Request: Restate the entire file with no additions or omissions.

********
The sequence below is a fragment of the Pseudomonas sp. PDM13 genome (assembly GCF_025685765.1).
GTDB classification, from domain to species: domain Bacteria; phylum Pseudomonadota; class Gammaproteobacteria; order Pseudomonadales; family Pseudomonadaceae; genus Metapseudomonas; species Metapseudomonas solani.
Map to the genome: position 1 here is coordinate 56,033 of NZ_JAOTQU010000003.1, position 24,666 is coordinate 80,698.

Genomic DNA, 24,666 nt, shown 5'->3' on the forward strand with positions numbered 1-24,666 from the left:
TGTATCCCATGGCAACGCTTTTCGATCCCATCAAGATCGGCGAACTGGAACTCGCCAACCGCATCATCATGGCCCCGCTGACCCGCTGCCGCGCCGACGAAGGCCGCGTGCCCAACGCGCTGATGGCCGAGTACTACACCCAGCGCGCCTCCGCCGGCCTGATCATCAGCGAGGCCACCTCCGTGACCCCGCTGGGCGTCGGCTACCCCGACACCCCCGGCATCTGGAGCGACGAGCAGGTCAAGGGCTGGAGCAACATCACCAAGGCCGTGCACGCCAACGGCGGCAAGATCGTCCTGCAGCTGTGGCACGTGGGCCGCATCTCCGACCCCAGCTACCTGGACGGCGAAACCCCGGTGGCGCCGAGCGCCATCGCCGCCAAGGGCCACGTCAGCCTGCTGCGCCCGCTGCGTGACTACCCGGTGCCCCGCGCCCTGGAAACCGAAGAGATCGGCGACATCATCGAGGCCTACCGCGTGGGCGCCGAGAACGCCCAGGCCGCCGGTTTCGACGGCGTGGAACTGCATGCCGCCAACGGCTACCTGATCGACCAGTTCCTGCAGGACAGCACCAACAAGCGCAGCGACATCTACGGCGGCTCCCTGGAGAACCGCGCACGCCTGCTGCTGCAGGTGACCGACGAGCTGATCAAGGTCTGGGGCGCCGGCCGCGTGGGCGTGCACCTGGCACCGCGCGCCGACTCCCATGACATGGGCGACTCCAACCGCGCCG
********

The sequence below is a fragment of the Pseudomonas sp. PDM13 genome (assembly GCF_025685765.1).
GTDB classification, from domain to species: domain Bacteria; phylum Pseudomonadota; class Gammaproteobacteria; order Pseudomonadales; family Pseudomonadaceae; genus Metapseudomonas; species Metapseudomonas solani.
Map to the genome: position 1 here is coordinate 56,033 of NZ_JAOTQU010000003.1, position 24,666 is coordinate 80,698.

Genomic DNA, 24,666 nt, shown 5'->3' on the forward strand with positions numbered 1-24,666 from the left:
TGTATCCCATGGCAACGCTTTTCGATCCCATCAAGATCGGCGAACTGGAACTCGCCAACCGCATCATCATGGCCCCGCTGACCCGCTGCCGCGCCGACGAAGGCCGCGTGCCCAACGCGCTGATGGCCGAGTACTACACCCAGCGCGCCTCCGCCGGCCTGATCATCAGCGAGGCCACCTCCGTGACCCCGCTGGGCGTCGGCTACCCCGACACCCCCGGCATCTGGAGCGACGAGCAGGTCAAGGGCTGGAGCAACATCACCAAGGCCGTGCACGCCAACGGCGGCAAGATCGTCCTGCAGCTGTGGCACGTGGGCCGCATCTCCGACCCCAGCTACCTGGACGGCGAAACCCCGGTGGCGCCGAGCGCCATCGCCGCCAAGGGCCACGTCAGCCTGCTGCGCCCGCTGCGTGACTACCCGGTGCCCCGCGCCCTGGAAACCGAAGAGATCGGCGACATCATCGAGGCCTACCGCGTGGGCGCCGAGAACGCCCAGGCCGCCGGTTTCGACGGCGTGGAACTGCATGCCGCCAACGGCTACCTGATCGACCAGTTCCTGCAGGACAGCACCAACAAGCGCAGCGACATCTACGGCGGCTCCCTGGAGAACCGCGCACGCCTGCTGCTGCAGGTGACCGACGAGCTGATCAAGGTCTGGGGCGCCGGCCGCGTGGGCGTGCACCTGGCACCGCGCGCCGACTCCCATGACATGGGCGACTCCAACCGCGCCG